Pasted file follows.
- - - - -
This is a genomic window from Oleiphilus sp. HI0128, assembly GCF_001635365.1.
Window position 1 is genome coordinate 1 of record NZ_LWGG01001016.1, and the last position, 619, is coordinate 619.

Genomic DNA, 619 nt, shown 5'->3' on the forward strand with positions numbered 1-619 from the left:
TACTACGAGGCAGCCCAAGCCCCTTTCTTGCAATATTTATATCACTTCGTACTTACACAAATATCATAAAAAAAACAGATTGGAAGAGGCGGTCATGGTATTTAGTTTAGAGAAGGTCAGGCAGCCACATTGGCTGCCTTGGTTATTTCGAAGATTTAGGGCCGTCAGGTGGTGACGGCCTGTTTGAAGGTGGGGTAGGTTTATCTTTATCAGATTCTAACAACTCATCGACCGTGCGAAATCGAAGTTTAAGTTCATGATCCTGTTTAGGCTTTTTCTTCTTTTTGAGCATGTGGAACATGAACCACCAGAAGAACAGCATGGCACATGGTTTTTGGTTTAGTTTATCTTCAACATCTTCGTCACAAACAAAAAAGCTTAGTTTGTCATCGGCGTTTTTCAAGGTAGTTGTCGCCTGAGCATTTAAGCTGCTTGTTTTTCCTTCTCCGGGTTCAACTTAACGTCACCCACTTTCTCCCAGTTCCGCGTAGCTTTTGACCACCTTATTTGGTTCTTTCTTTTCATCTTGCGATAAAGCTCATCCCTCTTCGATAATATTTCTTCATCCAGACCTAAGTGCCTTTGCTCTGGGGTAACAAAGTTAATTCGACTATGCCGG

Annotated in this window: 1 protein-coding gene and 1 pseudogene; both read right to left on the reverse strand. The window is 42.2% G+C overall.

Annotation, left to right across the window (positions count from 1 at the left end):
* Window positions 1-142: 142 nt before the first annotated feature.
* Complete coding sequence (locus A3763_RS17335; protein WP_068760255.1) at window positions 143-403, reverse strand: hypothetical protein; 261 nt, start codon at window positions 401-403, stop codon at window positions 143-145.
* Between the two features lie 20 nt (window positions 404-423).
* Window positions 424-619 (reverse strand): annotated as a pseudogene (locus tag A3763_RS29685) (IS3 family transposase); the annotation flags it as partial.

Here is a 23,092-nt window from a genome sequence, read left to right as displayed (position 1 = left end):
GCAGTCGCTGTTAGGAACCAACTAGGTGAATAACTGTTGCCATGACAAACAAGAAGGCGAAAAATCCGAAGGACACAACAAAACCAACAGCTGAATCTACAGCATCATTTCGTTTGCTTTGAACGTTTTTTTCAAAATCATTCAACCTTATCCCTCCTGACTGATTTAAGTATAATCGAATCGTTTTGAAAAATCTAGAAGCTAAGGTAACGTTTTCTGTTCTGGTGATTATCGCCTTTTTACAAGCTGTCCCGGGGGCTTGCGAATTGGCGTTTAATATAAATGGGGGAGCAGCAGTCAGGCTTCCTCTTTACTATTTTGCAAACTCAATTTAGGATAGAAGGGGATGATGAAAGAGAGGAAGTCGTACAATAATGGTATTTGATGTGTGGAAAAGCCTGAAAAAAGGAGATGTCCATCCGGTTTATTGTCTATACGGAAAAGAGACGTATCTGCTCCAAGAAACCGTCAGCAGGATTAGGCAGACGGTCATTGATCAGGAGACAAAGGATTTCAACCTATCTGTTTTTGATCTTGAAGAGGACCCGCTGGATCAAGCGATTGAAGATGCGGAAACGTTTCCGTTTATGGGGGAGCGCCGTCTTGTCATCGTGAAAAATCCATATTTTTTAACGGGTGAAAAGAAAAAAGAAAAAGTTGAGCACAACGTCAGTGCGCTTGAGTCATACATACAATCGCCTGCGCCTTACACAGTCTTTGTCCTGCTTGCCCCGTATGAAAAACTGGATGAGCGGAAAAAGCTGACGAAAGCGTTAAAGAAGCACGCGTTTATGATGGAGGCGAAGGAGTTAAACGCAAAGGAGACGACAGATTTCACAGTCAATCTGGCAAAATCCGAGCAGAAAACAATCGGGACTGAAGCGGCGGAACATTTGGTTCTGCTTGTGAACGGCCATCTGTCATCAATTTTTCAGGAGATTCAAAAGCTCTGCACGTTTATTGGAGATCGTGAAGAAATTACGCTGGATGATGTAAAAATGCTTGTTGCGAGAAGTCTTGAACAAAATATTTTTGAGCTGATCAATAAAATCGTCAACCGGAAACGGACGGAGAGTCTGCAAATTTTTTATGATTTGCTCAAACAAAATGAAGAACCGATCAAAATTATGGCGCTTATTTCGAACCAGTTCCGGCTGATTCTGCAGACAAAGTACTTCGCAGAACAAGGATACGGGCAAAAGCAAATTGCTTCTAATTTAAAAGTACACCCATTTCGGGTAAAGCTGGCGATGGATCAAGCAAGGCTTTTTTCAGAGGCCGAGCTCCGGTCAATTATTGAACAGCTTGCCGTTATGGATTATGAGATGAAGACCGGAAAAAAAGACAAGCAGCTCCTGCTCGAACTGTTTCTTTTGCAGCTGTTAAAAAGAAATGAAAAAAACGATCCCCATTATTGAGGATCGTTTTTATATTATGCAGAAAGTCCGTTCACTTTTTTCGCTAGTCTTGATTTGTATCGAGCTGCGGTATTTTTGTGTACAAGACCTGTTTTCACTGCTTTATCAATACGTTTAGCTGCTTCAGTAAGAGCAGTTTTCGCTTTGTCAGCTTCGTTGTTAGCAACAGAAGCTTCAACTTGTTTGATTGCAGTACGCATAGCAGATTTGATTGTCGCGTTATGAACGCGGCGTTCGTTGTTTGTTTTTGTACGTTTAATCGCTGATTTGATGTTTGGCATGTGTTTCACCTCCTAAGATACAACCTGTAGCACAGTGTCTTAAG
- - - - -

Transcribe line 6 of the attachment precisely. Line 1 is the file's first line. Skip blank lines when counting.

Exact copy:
Annotation, left to right across the window (positions count from 1 at the left end):